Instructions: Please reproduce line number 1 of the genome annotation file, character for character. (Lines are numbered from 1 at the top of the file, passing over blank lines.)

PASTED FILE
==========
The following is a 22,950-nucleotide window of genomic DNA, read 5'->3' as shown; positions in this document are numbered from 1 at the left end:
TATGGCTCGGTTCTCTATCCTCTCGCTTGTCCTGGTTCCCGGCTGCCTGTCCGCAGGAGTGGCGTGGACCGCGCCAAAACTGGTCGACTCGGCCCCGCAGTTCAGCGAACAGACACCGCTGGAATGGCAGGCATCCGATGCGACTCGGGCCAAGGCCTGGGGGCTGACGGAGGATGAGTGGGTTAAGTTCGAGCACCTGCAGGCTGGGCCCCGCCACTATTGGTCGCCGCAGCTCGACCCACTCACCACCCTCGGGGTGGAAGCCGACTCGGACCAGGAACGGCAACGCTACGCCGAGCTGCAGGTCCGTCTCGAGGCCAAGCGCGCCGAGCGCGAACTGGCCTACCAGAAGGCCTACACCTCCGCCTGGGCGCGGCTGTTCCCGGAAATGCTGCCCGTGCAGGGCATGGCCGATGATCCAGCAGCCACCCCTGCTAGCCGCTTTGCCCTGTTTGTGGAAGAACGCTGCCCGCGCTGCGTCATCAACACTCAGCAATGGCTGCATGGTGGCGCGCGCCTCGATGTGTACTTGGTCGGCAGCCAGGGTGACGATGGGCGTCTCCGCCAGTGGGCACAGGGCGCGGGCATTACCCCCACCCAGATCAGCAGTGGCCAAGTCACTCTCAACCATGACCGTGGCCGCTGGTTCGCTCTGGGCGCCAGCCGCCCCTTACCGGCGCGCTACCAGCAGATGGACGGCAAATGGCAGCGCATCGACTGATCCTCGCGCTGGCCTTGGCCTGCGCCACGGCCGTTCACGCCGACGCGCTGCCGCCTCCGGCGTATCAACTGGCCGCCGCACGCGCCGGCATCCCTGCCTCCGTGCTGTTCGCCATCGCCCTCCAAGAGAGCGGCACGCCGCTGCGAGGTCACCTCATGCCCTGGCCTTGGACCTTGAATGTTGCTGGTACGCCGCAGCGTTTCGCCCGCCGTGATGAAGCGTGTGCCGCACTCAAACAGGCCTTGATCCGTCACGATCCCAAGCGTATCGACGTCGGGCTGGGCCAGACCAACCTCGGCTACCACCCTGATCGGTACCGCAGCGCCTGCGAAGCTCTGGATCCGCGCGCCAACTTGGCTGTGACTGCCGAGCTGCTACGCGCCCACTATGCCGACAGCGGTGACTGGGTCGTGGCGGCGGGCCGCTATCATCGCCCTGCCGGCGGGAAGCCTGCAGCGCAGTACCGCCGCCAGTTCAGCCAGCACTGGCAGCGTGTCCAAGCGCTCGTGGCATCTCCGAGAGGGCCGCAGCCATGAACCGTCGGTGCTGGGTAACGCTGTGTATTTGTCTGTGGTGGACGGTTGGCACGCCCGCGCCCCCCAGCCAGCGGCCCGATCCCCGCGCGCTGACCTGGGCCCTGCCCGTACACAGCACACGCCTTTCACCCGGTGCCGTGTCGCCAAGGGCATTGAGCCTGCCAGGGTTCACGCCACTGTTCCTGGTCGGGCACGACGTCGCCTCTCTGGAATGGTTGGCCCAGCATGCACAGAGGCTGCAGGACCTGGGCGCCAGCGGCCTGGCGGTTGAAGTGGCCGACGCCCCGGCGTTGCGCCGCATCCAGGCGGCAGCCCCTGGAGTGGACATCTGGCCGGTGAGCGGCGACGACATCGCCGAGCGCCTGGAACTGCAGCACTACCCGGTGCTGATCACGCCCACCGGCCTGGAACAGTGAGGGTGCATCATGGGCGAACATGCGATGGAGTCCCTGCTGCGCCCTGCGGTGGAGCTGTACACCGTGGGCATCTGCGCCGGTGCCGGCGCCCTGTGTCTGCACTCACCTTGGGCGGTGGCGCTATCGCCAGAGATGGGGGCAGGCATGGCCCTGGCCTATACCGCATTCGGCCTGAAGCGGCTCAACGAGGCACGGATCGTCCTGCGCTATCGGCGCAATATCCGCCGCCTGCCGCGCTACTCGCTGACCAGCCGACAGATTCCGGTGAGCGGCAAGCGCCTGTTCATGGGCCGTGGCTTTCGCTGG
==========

The following is a 22,950-nucleotide window of genomic DNA, read 5'->3' as shown; positions in this document are numbered from 1 at the left end: